Browse Items (156 total)

  • Temporal Coverage starts with "1944-05"

Reports arrival of letter and catches up with news. Mentions receiving tobacco and asks them to thanks donors. Keeping fit and doing a bit of sunbathing. Writes about theatre built by prisoners and getting a lot of entertainment. Looking forward to…

Reports arrival of letters and ask her to thank donor of pyjamas which had nor arrived yet but were expected in next parcel. Writes listing contents of previous parcel from Rhodesia House which would be useful for the next winter as he expected still…

Neill Chapman’s diary entries from 27th May to 1st June including a list of crew members and the results of their bombing trials.

Three photographs from an album.
Photo 1 is an unidentified crew of six at the tail of a Wellington III.
Photo 2 is a view out of a Stirling taking off.
Photo 3 is Terry Ford at the controls of a Stirling.
A fourth photograph is missing.

A newspaper cutting announcing the award of a DFC to Alan. It describes the event the night they safely returned to UK with their damaged aircraft.

Informal photograph, seven crew members, three officers four SNCOs. Captioned '1944 The Crew, my second crew, joined them in Nassau, Bahamas, May 1944. Visited Canada, U.S.A. Flew across the Atlantic Aug. 1944'.

Letter from foreign department of a Swedish company ASEA. Informing his that sender had received a message from his parents that they were well and that they wished him a happy birthday.

Article concerning Flying Officer Dennis Herbert Cochran and Flight Lieutenant J G Stower.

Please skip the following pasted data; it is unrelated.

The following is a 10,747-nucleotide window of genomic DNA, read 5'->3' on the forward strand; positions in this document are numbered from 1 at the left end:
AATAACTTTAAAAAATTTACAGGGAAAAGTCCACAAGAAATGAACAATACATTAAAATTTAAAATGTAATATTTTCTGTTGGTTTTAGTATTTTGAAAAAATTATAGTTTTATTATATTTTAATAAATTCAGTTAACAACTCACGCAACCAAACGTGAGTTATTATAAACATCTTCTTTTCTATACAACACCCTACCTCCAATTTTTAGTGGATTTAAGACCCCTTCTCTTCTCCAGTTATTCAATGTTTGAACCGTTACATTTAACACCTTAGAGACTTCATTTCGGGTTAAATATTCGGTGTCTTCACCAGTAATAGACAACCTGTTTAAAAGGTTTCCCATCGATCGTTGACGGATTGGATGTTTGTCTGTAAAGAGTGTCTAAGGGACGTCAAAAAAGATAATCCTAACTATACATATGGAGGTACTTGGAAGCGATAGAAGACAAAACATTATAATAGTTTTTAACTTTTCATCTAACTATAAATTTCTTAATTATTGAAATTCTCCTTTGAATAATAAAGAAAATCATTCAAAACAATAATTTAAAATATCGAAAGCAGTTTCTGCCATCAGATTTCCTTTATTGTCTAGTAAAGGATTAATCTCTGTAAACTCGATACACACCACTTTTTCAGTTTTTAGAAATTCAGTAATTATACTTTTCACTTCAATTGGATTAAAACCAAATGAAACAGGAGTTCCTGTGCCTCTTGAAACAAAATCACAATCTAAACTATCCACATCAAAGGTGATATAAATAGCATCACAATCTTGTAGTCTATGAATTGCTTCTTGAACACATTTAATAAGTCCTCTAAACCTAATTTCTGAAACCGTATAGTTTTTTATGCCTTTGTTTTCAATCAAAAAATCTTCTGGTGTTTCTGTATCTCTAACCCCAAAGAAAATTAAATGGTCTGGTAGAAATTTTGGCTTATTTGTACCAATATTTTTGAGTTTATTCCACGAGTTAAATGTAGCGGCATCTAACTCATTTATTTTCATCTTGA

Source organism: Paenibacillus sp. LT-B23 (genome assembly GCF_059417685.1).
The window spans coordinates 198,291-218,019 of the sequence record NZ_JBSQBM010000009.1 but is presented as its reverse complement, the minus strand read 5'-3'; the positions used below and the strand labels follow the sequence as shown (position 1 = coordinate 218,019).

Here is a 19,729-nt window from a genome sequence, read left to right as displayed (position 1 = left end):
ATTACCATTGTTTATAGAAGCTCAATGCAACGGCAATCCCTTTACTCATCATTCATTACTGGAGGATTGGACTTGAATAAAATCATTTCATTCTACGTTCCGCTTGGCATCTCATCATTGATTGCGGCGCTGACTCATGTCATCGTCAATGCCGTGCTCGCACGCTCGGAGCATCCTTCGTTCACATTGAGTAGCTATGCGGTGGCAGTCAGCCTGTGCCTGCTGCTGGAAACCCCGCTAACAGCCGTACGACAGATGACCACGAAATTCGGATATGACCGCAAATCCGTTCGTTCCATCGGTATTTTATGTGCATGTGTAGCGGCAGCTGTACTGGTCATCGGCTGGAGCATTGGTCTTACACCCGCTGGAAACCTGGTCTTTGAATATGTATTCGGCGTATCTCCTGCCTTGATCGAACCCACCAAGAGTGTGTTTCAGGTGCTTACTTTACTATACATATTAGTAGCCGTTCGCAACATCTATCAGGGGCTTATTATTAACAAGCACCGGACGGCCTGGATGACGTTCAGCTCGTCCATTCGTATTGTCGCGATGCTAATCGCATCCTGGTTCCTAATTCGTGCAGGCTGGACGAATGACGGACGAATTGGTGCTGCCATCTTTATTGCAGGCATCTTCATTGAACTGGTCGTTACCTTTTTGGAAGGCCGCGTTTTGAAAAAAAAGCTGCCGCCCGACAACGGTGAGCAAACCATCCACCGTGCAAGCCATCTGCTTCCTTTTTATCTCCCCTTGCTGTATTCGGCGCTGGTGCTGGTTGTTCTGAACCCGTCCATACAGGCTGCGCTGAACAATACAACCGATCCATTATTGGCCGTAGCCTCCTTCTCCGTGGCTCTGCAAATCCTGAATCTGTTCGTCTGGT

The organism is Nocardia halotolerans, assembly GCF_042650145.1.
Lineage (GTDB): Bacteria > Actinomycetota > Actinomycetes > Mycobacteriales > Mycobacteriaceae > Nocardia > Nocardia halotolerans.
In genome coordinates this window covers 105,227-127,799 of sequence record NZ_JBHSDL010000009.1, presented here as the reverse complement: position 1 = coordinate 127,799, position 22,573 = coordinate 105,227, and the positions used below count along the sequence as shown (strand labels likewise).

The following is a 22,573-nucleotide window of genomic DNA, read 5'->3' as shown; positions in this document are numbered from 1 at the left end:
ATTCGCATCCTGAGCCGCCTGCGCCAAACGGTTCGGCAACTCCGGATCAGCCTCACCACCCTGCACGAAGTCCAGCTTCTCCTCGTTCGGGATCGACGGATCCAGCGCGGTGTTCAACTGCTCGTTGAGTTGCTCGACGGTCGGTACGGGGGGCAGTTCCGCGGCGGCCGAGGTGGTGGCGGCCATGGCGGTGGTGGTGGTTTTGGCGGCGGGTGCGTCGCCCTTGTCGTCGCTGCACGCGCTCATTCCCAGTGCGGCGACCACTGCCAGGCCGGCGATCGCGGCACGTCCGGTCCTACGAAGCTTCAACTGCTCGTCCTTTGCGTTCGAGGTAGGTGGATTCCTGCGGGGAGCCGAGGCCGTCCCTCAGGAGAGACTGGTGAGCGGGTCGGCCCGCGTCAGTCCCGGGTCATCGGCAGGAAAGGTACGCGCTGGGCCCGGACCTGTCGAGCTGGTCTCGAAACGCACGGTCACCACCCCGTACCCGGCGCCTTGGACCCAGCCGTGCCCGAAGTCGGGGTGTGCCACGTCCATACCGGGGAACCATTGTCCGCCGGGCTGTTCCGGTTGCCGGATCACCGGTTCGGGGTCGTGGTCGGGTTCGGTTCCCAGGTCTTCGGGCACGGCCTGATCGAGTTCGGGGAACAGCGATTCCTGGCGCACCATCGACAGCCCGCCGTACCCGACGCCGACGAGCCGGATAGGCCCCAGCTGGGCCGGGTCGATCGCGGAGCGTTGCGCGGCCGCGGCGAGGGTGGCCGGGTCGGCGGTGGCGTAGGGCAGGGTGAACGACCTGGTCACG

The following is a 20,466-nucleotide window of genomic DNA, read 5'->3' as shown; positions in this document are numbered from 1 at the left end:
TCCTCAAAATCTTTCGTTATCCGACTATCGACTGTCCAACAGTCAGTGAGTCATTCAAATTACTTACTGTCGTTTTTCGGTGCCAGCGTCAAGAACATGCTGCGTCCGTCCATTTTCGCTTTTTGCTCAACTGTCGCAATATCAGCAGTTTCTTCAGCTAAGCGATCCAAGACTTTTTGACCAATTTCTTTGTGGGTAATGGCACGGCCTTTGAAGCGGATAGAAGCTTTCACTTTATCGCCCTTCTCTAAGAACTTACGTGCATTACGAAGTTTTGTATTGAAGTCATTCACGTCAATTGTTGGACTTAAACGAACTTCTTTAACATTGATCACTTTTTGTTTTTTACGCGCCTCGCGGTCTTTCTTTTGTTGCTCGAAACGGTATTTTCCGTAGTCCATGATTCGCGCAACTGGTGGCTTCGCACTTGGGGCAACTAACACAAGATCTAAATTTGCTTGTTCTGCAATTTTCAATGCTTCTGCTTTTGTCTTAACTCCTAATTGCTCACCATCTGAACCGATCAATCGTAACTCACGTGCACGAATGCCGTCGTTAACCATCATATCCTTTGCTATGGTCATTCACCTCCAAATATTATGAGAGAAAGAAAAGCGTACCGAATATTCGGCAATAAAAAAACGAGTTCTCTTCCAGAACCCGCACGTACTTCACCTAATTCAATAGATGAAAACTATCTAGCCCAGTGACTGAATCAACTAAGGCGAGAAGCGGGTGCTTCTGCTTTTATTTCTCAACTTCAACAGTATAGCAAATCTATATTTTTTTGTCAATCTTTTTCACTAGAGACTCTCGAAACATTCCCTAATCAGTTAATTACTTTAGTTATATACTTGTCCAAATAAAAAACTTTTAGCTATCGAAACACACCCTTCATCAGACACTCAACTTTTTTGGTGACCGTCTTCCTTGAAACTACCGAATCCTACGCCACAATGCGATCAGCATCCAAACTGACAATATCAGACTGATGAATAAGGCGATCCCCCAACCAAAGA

Notes that mail is getting slower as war draws top climax but hopes photographs she sent will arrive. Describes lodgers baby and recent activities including intention to take up learning Russian again. Continues with description of daily routine and…

Writes of daily activities involving lodger going off to meet husband leaving baby with Ursula as well as talk of other visitors including her sister. Continues with description of other activities and catches up with family gossip. Concludes with…

Whites that she has had no mail from him that week and that some plans for week fell through. Describes other activities of shopping, gardening and mentions receiving information about visit to his camp by by Swedish representatives. Writes of…

Reports arrival of several of his letters and postcard and she is glad he now knows something of their new home. Describes her recent activities of cooking and notes impending visitors. Continues with domestic chat and mentions visit of Red Cross…

Number 163-20. Reports no mail arrived but has had a few small tobacco parcels. Still practising violin in incinerator, camp believes he is "round the bend". Catches up with family/friends news.

Number 162-19. Reports he is delighted by arrival of 12 letters, six from her, congratulates her on content and replies to her news. Mentions daughter, religion, family and wife's activities. Still no sign of clothing parcels and asks her to check…

Number 161-18. No mail from her but two small tobacco parcels have arrived which he is sharing with others. Writes of bleak landscape and laments on lack of mail.

F/O Kenneth Marriott DFC. Obituary. Second tour Pathfinder.

Writes that Hedley's personal effects have been dispatched to them by passenger train. Requests they sent back receipt. Reminds them on rules if they dispose of any uniform which must go to known person entitled to wear it or be dealt with through…

The telegram advises Miss Ross that the International Red Cross have confirmed that David Geach is a prisoner of war.

From central depository to Mr and Mrs L R Madgett. Advice of goods including Bx 11715, Dress case, carton. sealed [..].

A letter to David Geach's father advising him that they his son's personal effects. It includes an inventory of the items.


The telegram is written to David Geach's father and confirms via the International Red Cross that he has been taken prisoner.

The telegram to David Geach's father advises him his son was included in a German broadcast saying he had been taken as a prisoner of war.

Letter from Mr and Mrs Marriott thanking the Madgetts for their letter of condolence. Both families have much to be proud of.
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